Baxter is very fond of wondrous images of the future, and one of his best are the giant Spline, living spaceships which early on co-exist with humans before becoming totally subservient to them in later millennia. These creatures are explored in depth in “Breeding Ground,” in which a group of survivors of a space battle are trapped inside one of the giant creatures as it returns to its home world.
For me, Resplendent reaches its peak in “The Chop Line,” a story set in 20,424 A.D. in the midst of the war with the Xeelee when it has entered a new phase involving time slips. The point of view character is a young female ensign on a Spline which has rescued another battered Spline which turns out to be one which is not even in military service yet at the time of the story, but will be two decades in the future. The wounded ship has engaged in a battle which, at the moment of its defeat, somehow slipped through time into the past. The ensign is stunned to recognize the ship’s captain whose “face seemed oddly reversed, as if she was a mirror image of what I was used to.”
One of the story’s finest scenes is when the captain is showing her younger self the injured Spline:
I knew where I was. “This is the hyperdrive chamber.”
“Yes.” She reached up and stroked fibres. “Magnificent, isn’t it? I remember when I first saw a Spline hyperdrive muscle–“
”Of course you remember.”
“Because it’s now. This is my first time seeing this. And I’m you.” Some day, I thought gloomily, I would inevitably find myself standing on the other side of this room, looking back at my own face.
It seems that in engaging in the battle which inflicted grievous injury on a Xeelee site as well as on the ship itself, the captain had violated a retreat order to do so. And now the navy was ordering the captain to be placed under inquiry, with her prosecuting advocate the young ensign destined to grow into her in twenty years.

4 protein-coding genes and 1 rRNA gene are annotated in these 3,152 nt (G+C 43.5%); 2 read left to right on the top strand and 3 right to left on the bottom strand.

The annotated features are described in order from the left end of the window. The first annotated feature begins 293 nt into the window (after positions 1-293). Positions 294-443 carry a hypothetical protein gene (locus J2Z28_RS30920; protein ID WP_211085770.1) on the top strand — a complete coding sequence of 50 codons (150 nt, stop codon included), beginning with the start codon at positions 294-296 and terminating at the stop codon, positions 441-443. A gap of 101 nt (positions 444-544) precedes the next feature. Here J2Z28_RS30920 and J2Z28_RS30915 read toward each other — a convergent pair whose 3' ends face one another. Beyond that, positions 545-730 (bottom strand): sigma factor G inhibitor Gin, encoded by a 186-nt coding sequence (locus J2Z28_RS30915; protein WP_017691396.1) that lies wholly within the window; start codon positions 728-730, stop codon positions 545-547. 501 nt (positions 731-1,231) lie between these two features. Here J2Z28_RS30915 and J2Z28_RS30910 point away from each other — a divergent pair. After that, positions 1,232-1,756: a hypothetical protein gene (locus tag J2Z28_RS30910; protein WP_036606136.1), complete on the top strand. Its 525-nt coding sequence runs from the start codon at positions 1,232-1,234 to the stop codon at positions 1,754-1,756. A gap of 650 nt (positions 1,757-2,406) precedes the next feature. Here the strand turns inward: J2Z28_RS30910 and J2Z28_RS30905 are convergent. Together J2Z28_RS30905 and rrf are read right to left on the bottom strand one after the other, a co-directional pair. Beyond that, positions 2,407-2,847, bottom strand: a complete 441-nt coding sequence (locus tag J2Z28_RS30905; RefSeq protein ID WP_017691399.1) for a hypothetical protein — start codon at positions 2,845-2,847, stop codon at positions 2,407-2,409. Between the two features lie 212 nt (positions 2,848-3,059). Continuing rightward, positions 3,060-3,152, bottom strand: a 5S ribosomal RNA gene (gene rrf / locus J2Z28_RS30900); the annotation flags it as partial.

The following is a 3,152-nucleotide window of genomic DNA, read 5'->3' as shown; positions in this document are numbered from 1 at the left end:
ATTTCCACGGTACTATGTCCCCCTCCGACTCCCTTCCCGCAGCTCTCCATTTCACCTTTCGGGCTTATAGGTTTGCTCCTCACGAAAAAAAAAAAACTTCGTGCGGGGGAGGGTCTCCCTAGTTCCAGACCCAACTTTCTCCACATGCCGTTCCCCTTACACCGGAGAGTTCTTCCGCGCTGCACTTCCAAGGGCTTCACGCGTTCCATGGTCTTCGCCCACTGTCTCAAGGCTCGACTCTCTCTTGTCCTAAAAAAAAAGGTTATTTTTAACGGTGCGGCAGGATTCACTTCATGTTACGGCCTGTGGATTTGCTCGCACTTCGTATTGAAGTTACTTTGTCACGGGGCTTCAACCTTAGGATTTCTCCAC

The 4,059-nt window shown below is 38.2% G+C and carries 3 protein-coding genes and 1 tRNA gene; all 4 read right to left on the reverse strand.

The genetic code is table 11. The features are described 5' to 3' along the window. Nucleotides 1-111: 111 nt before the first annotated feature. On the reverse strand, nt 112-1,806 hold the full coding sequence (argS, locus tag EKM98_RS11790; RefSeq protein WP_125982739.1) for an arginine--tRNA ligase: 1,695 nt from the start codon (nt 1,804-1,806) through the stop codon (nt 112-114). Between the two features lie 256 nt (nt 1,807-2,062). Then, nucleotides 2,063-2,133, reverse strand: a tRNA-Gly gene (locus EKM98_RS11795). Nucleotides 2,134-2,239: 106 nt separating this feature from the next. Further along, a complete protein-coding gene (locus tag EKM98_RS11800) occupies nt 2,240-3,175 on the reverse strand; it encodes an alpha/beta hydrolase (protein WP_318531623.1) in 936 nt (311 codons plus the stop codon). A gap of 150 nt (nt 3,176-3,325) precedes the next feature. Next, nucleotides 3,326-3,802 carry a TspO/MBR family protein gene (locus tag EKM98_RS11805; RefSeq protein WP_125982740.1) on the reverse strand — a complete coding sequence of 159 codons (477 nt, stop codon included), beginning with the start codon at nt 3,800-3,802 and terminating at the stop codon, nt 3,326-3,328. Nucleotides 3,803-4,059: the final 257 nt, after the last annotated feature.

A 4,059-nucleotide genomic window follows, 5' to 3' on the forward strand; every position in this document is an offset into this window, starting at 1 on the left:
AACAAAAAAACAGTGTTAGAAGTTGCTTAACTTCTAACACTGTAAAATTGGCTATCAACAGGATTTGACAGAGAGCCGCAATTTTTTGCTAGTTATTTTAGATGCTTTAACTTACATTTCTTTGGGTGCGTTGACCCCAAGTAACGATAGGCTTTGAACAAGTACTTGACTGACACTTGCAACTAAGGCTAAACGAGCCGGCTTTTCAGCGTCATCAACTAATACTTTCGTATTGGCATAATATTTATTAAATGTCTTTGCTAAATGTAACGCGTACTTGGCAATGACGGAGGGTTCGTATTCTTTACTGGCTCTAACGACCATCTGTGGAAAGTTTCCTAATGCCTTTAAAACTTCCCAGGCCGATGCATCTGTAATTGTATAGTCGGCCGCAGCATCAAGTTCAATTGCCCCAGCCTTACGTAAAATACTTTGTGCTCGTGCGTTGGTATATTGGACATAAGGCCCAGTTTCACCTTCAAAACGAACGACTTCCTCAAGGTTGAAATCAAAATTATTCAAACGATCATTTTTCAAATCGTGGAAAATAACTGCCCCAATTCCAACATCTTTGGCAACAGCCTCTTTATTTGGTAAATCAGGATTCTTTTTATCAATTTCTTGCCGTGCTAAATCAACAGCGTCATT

“The Chop Line” is the most thought-provoking story in the book, partly for its insight into future paradoxes, but mostly for its glimpse at the logic of warfare in which both sides have the ability to forecast future scenarios and probabilities. Consider the following exchange in which one character learns that he is destined to die on the ship returning from battle into the past:
Tarco said apprehensively, “Sir, please–what about me?”
Gravely, Dakk handed him a data disk.
“Hey, buttface,” he said, reading. “You make me your exec. How about that. Maybe it was a bad year in the draft.”
I didn’t feel like laughing. “Read it all.”
“I know what it says.” His broad face was relaxed.
“You don’t make it home. That’s what it says, doesn’t it? You’re going to die out there, in the Fog.”
He actually smiled. “I’ve been anticipating this since the Torch came into port. Haven’t you?”
My mouth opened and closed, as if I was a swordtail fish in the belly of a Spline. “Call me unimaginative,” I said. “How can you accept this assignment, knowing it’s going to kill you?”
He seemed puzzled. “What else would I do?”
“The Chop Line” illustrates most of what I believe great science fiction should be: while simultaneously exploring a fully-realized future world involving believable, thinking human beings, it raises questions which need to be answered both by the story’s characters and also by the reader as well. It is the highlight of this entire book, and certainly one of my favorite sf stories of the current decade.
“Riding the Rock” illustrates several of Stephen Baxter’s philosophical premises for the entire Xeelee sequence: the importance of means versus ends, the natural conflict between devotion to the doctrine of human expansion and the need to balance practicality with philosophy. This story takes place during the war against the Xeelee, on the farthest edge of human expansion, away from the decision-making centers, where absolute control is necessarily more flexible, especially since all the humans in this region, whether soldiers or settlers from the previous Second Expansion, are fodder for the war against the enemy. Read the following explanation from one of the Commissaries visiting that edge:
“Ideally all human beings, across the Galaxy, would think exactly the same thought at every moment; that is what we must ultimately strive for. But out here on the fringe of the Expansion, where resources are limited, things are–looser. The three million inhabitants here have been left to their own devices–such as their own peculiar form of government, which lapsed into a kind of monarchy. The war against the Xeelee is a priority over cleansing the minds of a few fisher-folk on a dirt ball like this.”